Canada is currently gripped by three proposed laws whose lack of clarity will cause confusion and division, but which are being pushed through precisely because their vagueness is seen as a feature, and not a bug, by the politicians behind them.
Bills C-10 and C-15 in Ottawa, and Bill 96 in Quebec, have been presented in such a fashion that their implications are entirely in the eye of the beholder.
That’s great for politicians: They can say one thing to one stakeholder, and the complete opposite to another. But it’s a terrible way to run a country.
Take C-15, the federal bill to implement the United Nations Declaration on the Rights of Indigenous Peoples (UNDRIP). Already through third reading, the bill will require that all existing and future federal legislation be consistent with UNDRIP.
Doing so is bound to create tension. Article 28 of UNDRIP says development cannot occur on traditional Indigenous lands without the “free, prior and informed consent” of Indigenous communities – wording that suggests an Indigenous veto over natural-resource projects.
The Trudeau government insists that “free, prior and informed consent” (FPIC) does not create a veto, but it won’t explain how that is. It won’t even tell Canadians how FPIC will work, or how it will jibe with existing jurisprudence that requires governments and companies to negotiate, to mitigate and to compensate in good faith if a proposed project crosses traditional Indigenous territory, but does not require unanimous consent.
This lack of clarity allows the Liberals to boast that it is implementing a potent symbol of Indigenous rights, while leaving it room to reassure industry that the bill won’t change a thing.
Bill C-10 exists in a similar grey area. The overbroad wording in a Liberal law to bring internet companies such as Google and Netflix into the same regulatory regime that governs traditional broadcasters has sparked heated debate about the extent to which the Canadian Radio-television and Telecommunications Commission (CRTC) will control the content Canadians see and post online.
The Trudeau government insists the bill won’t give the CRTC control over what individual Canadians post on the internet. But a lack of guidance about how the law will be interpreted by the CTRC has critics rightly concerned.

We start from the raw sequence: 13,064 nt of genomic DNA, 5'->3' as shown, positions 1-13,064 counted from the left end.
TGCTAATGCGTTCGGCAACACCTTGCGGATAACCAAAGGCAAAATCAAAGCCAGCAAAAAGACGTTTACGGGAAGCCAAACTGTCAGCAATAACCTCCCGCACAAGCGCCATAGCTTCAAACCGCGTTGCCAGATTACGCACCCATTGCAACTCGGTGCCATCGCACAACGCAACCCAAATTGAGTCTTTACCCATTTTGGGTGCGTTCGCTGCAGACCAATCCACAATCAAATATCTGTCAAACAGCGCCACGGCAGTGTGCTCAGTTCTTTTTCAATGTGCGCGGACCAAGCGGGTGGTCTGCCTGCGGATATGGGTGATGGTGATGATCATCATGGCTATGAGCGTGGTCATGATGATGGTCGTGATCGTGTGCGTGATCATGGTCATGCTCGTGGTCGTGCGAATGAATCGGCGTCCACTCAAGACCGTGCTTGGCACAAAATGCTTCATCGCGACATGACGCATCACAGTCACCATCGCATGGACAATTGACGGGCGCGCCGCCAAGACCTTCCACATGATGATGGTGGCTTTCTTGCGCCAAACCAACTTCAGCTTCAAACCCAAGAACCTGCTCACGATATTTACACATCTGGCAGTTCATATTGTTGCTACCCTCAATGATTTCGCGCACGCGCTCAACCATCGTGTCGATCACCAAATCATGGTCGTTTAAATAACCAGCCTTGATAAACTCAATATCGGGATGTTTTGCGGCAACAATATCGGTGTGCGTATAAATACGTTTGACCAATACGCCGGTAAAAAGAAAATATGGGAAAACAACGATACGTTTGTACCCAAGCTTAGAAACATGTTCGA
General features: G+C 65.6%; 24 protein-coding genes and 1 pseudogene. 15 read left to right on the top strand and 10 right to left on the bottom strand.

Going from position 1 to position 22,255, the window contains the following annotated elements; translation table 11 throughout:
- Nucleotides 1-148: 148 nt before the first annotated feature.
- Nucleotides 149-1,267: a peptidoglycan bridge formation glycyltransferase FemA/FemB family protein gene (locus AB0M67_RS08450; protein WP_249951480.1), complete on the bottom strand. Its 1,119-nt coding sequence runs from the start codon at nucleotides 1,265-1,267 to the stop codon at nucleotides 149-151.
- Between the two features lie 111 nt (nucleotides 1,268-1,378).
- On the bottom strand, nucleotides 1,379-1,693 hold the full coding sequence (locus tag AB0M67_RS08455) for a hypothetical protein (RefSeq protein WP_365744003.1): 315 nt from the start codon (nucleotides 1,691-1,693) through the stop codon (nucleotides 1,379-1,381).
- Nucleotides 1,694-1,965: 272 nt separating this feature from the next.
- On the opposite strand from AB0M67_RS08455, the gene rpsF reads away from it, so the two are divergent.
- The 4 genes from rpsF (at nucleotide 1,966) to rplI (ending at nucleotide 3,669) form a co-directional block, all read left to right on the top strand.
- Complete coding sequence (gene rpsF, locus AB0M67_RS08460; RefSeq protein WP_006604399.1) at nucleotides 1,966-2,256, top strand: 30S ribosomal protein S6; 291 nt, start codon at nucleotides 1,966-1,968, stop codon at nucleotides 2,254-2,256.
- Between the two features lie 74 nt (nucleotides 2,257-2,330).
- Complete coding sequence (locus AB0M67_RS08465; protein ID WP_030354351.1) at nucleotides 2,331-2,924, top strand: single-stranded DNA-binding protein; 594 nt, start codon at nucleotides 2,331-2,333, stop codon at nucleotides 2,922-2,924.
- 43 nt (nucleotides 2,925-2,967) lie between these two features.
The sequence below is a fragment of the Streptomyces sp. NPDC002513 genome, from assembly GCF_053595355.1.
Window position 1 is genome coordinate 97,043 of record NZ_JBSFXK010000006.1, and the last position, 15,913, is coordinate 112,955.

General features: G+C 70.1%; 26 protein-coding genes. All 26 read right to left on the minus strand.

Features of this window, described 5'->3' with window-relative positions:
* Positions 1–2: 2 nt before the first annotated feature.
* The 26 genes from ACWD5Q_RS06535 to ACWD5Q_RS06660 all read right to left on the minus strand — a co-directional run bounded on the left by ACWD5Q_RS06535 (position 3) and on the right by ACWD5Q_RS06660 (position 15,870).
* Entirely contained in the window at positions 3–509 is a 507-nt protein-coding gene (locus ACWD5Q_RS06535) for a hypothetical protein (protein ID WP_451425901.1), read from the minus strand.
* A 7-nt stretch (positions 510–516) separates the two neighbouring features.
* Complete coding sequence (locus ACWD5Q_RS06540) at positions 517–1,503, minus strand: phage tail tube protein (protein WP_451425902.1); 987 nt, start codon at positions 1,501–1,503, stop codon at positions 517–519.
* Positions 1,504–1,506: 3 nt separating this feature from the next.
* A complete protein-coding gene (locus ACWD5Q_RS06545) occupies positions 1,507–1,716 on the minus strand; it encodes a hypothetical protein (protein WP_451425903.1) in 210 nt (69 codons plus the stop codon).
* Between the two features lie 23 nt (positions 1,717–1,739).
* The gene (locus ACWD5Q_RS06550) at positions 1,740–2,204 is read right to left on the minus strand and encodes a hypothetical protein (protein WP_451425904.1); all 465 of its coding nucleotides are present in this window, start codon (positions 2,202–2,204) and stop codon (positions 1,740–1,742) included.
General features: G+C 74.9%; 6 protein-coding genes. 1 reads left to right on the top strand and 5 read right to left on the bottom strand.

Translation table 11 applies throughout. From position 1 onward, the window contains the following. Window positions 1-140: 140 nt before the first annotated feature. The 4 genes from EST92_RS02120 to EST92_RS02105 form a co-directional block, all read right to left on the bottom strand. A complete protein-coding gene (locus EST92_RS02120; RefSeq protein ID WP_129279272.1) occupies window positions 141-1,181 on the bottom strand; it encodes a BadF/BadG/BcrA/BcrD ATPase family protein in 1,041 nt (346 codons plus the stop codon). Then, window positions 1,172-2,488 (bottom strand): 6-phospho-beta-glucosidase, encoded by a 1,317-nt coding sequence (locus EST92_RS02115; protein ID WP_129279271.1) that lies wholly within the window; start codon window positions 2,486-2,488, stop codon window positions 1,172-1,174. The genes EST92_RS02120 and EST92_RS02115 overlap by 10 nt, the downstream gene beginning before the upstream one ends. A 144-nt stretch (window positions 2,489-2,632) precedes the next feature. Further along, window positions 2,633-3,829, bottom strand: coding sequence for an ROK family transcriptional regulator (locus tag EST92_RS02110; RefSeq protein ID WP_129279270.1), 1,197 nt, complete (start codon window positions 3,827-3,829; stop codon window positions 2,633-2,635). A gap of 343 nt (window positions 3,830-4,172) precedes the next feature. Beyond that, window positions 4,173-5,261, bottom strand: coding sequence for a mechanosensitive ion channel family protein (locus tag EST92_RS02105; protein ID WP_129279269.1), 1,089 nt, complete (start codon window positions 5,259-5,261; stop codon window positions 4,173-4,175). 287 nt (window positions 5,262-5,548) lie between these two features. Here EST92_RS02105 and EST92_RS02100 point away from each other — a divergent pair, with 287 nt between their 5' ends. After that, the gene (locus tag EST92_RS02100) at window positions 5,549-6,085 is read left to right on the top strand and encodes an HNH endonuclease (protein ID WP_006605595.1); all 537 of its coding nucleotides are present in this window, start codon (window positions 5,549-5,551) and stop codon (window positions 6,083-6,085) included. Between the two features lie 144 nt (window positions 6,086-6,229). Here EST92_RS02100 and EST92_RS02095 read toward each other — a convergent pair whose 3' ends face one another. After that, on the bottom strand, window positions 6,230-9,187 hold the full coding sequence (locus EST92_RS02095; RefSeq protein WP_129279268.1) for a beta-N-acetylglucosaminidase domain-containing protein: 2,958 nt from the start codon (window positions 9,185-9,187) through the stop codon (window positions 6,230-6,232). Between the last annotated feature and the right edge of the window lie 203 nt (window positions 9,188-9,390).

The Liberals could add clauses to Bill C-10 that state in black and white what is being targeted and what isn’t. But that would be detrimental to the political purpose of the law – letting the Trudeau government portray itself as the great defender of Canadian creators without having to explain how the law will play out.
Quebec’s Bill 96 is yet another masterpiece of deliberate opacity. Most of it is a further tightening of the use of English in the province, but it also adds two clauses to the Constitution: “Quebecers form a nation” and “French shall be the only official language of Quebec. It is also the common language of the Quebec nation.”
The words would be inserted unilaterally by Quebec, under a clause in the 1982 Constitution Act that allows provinces to amend, without the consent of Parliament, those parts of the Constitution that affect only them.
To the rest of Canada, Premier François Legault has portrayed Bill 96 as a symbolic gesture that would “unite Quebeckers and increase their collective pride.” Prime Minister Justin Trudeau has said he supports Quebec’s right to unilaterally amend the Constitution on those grounds.
But in Quebec, Mr. Legault is selling the proposed change as a strengthening of Quebec’s control over language. “It’s not only symbolic,” he said this week.
So which is it? Canadians can’t know, because Mr. Legault is talking out of both sides of his mouth, and Mr. Trudeau isn’t interested in getting into a constitutional debate with Quebec in an election year.
The governments that tabled all three of these bills have no idea how they will be greeted by courts or regulators, because their deliberately vague purposes leave them wide open to interpretation.
All that the politicians know or care about is that their bills are beneficial to their interests right now, and that the division and anger they are almost certain to generate will be someone else’s problem down the road.
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